2 Lessons I Learned from the Life of O.J. Simpson

James Cuth – Brand Lessons from O.J Simpson

It was the beginning of my freshman year in high school (October 3, 1995, to be exact), when the world heard the groundbreaking news, “In the case of the People of the State of California vs. Orenthal James Simpson, he is hereby declared not guilty”. My entire high school erupted into pure chaos. A strange mix of cheers, tears and blank stares enveloped the world around me. The case had managed to uproot deeply held feelings of social injustice that had little to do with the actual case itself. On the back of the Rodney King verdict, O.J.’s exoneration symbolized hope that the American justice system was not always stacked against minorities. Any way you look at it, the Juice’s life reads like a classic American tragedy, from the meteoric rise as a football legend and movie star to an epic fall from grace on the back of both domestic and criminal allegations and/or convictions.

All that being said, there are 2 quotes surrounding O.J. Simpson that struck a personal chord with me:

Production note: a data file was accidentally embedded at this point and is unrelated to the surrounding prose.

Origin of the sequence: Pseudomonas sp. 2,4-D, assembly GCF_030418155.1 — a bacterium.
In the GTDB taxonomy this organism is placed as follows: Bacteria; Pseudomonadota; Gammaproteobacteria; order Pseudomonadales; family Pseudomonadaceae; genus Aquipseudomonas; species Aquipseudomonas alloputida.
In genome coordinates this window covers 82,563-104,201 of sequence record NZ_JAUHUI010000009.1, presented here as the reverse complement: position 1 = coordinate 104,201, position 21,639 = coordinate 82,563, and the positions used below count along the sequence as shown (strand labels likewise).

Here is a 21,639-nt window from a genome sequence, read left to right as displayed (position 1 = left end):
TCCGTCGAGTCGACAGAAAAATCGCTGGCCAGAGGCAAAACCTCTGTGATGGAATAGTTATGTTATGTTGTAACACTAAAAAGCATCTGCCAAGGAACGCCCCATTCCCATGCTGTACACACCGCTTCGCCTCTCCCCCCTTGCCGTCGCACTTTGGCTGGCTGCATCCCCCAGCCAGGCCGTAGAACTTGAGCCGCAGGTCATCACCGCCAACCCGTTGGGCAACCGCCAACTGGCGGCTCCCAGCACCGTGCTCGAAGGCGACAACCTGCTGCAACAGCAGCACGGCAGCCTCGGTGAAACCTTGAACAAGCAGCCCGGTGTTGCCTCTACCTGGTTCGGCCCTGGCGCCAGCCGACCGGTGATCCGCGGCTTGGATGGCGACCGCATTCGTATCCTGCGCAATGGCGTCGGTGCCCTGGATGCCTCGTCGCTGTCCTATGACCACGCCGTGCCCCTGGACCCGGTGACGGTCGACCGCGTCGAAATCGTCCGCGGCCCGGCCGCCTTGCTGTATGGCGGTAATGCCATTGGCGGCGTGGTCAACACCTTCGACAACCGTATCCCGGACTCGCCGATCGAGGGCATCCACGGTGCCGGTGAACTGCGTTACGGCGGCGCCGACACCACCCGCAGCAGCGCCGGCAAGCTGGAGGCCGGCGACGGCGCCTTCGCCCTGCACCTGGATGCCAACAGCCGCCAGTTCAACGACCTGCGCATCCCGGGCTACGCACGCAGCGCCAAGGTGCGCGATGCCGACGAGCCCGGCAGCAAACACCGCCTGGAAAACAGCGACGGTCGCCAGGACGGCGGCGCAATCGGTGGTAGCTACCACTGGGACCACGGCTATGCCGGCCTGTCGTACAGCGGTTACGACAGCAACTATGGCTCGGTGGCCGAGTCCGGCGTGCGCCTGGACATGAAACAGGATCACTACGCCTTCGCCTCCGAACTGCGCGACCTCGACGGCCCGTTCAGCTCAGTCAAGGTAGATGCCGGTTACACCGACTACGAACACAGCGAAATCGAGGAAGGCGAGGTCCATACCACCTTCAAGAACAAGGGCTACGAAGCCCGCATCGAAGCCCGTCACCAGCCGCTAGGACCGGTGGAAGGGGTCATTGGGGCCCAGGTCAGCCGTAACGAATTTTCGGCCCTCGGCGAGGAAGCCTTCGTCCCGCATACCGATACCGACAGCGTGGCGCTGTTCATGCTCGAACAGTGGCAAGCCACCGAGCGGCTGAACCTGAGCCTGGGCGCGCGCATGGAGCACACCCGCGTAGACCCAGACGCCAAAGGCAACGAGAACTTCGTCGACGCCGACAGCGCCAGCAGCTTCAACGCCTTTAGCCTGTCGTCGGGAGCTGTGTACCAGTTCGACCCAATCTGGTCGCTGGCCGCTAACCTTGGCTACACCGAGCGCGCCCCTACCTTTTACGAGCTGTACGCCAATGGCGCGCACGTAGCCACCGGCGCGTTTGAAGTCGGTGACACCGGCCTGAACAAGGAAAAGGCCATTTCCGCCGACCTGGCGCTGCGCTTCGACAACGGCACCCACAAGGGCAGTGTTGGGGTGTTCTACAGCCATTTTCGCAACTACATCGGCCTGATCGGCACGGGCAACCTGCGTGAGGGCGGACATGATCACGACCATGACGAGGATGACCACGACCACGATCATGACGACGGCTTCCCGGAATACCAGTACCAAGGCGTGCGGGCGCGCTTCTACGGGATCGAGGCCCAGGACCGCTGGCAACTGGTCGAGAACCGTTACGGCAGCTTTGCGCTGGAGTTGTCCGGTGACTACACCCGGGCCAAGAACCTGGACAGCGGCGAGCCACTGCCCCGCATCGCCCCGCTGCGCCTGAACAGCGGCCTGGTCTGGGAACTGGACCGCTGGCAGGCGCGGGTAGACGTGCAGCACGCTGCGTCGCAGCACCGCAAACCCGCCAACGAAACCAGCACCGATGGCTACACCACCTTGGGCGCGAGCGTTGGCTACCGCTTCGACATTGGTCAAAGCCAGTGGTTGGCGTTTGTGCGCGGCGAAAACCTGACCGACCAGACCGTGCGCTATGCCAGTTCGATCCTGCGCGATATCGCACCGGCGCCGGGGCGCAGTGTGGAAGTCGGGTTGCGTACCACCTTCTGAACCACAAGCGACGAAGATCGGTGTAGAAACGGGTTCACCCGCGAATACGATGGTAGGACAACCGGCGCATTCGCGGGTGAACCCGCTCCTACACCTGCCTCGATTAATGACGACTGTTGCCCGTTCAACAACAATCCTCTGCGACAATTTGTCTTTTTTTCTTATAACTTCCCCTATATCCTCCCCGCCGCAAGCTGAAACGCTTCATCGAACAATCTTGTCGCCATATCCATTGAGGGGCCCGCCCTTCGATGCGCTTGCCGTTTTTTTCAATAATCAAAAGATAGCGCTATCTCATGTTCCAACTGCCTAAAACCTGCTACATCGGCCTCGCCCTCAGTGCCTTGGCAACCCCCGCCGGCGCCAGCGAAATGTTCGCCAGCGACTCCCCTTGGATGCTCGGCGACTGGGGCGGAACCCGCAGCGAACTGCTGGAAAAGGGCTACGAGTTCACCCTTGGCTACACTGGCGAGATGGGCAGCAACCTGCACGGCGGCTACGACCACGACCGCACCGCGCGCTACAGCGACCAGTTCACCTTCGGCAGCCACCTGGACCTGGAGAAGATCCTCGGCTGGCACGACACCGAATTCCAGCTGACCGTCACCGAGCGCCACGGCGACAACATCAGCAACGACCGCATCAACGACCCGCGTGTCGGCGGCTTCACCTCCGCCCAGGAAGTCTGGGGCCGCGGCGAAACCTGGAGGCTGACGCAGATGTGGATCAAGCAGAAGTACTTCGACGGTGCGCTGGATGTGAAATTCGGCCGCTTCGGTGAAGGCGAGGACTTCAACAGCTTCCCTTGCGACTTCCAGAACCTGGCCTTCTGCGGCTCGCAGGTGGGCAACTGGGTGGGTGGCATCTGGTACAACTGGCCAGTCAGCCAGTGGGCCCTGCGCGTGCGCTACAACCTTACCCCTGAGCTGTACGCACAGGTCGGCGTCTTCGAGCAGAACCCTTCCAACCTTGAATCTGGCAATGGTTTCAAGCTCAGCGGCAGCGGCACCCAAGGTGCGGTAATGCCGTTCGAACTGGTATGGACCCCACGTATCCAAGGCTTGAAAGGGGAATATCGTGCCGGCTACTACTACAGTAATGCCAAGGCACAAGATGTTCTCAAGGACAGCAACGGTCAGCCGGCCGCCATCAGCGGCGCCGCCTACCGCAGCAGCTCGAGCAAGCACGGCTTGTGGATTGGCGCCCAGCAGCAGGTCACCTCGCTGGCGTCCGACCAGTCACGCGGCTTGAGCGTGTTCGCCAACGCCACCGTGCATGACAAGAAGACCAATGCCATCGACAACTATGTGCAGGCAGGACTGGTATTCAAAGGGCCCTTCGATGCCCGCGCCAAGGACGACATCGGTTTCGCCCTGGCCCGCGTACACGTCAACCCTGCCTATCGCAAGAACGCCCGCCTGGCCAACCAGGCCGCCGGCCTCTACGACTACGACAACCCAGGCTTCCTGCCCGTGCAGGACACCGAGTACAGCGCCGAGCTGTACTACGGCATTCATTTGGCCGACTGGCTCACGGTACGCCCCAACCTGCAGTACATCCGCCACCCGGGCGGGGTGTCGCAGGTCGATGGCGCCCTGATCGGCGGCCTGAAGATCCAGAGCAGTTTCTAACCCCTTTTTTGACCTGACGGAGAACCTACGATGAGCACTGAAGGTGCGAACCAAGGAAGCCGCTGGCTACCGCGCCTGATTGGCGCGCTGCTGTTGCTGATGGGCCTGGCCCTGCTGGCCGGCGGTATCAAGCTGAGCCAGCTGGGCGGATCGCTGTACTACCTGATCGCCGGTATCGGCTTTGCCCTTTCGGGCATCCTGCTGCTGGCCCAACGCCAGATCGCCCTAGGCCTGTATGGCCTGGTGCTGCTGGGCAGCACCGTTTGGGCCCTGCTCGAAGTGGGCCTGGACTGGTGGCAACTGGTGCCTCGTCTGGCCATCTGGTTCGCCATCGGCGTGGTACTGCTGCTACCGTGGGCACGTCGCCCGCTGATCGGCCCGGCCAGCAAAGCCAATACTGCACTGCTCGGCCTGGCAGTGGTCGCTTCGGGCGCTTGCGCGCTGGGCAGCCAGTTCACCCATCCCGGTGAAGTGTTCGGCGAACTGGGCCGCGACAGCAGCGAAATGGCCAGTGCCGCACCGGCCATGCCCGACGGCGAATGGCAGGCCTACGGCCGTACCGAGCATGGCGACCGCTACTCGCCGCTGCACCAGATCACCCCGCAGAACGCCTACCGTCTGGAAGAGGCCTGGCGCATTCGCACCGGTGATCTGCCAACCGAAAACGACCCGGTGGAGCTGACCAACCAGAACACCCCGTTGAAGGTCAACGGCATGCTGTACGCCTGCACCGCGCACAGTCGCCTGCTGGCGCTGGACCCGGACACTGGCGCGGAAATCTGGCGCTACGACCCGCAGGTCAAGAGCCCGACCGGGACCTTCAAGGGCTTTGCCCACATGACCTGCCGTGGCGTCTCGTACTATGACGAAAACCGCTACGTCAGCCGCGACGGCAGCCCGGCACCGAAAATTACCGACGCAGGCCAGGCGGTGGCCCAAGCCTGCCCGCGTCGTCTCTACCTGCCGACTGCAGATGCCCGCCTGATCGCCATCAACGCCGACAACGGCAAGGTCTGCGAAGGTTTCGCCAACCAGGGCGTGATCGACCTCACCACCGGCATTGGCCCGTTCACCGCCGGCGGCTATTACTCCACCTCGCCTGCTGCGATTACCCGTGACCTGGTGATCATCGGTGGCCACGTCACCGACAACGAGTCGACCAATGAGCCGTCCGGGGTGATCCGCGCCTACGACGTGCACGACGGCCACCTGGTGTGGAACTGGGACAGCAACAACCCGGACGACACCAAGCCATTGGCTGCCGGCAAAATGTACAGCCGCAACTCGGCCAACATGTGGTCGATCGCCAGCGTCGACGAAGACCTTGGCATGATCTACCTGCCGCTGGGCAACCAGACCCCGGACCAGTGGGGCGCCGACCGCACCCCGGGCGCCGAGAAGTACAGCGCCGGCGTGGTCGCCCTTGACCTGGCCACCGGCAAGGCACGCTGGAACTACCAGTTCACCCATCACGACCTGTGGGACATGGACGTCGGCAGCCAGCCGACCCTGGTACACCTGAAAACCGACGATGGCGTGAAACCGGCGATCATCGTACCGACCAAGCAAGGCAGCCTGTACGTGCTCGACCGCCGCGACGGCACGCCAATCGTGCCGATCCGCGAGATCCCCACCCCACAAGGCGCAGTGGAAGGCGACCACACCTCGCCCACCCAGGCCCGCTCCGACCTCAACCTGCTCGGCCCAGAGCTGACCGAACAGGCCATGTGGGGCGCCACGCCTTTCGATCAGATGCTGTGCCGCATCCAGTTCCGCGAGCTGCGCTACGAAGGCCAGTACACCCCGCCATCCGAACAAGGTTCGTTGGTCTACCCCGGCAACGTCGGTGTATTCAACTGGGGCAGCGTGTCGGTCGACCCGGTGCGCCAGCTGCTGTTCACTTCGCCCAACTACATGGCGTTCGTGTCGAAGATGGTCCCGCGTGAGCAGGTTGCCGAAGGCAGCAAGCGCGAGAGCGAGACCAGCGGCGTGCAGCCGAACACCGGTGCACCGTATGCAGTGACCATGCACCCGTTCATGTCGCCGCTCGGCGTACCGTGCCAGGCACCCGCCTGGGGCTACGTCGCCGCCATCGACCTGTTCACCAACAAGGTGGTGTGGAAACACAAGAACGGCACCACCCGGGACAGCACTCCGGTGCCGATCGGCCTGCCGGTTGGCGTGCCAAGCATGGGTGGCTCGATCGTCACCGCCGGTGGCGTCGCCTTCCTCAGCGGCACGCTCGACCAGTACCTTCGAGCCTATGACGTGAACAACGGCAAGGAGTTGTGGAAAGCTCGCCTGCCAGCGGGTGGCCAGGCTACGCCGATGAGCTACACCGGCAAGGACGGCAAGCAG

1. “I have always wanted to be liked…” – O.J. Simpson
    • In a quest for “likes” or “to be liked” people will often forgo pursuing their true purpose and instead exhibit behaviors that feed their inner ego. This can manifest in going to great lengths to save face and often leads you off your true path. This is a hard lesson to learn as it feels good to be liked, but historically, the men and women that have made the greatest contributions to society are not broadly liked in their lifetime i.e. Martin Luther King, JFK and Jesus to name a few
  1. “I’m not black I’m O.J.” – O.J. Simpson
    • This line was recently made famous by Jay-Z in his song “The Story of O.J.” where he sarcastically says “OK” in response to this quote. While race is a man-made construct and does not define all that you are, denying that your race is a part of your societal experience only serves to separate you from reality. As a biracial kid growing up in Rochester, New York, I was forced to deal with my racial identity at an early age. It was not until I fully embraced my racial identity that I could fully embrace all that I am and more importantly, all that I could be.

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